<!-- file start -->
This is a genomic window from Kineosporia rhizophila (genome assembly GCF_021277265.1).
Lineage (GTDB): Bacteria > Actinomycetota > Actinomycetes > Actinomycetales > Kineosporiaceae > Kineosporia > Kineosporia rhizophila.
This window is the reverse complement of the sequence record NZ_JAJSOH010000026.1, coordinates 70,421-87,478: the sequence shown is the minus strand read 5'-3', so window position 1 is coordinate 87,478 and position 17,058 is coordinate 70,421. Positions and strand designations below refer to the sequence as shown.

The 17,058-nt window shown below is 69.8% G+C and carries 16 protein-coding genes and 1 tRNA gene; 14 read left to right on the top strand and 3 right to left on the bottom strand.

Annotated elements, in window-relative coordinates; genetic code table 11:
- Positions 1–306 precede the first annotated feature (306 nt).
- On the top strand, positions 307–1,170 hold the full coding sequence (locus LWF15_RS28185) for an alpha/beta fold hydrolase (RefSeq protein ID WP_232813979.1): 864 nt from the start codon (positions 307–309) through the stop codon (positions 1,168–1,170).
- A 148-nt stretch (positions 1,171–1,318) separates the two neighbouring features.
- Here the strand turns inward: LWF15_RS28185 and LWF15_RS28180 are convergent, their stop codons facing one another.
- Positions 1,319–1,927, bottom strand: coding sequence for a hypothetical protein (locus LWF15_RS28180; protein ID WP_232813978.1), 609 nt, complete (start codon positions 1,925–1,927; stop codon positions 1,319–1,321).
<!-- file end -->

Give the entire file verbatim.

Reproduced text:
This is a genomic window from Kineosporia rhizophila (genome assembly GCF_021277265.1).
Lineage (GTDB): Bacteria > Actinomycetota > Actinomycetes > Actinomycetales > Kineosporiaceae > Kineosporia > Kineosporia rhizophila.
This window is the reverse complement of the sequence record NZ_JAJSOH010000026.1, coordinates 70,421-87,478: the sequence shown is the minus strand read 5'-3', so window position 1 is coordinate 87,478 and position 17,058 is coordinate 70,421. Positions and strand designations below refer to the sequence as shown.

The 17,058-nt window shown below is 69.8% G+C and carries 16 protein-coding genes and 1 tRNA gene; 14 read left to right on the top strand and 3 right to left on the bottom strand.

Annotated elements, in window-relative coordinates; genetic code table 11:
- Positions 1–306 precede the first annotated feature (306 nt).
- On the top strand, positions 307–1,170 hold the full coding sequence (locus LWF15_RS28185) for an alpha/beta fold hydrolase (RefSeq protein ID WP_232813979.1): 864 nt from the start codon (positions 307–309) through the stop codon (positions 1,168–1,170).
- A 148-nt stretch (positions 1,171–1,318) separates the two neighbouring features.
- Here the strand turns inward: LWF15_RS28185 and LWF15_RS28180 are convergent, their stop codons facing one another.
- Positions 1,319–1,927, bottom strand: coding sequence for a hypothetical protein (locus LWF15_RS28180; protein ID WP_232813978.1), 609 nt, complete (start codon positions 1,925–1,927; stop codon positions 1,319–1,321).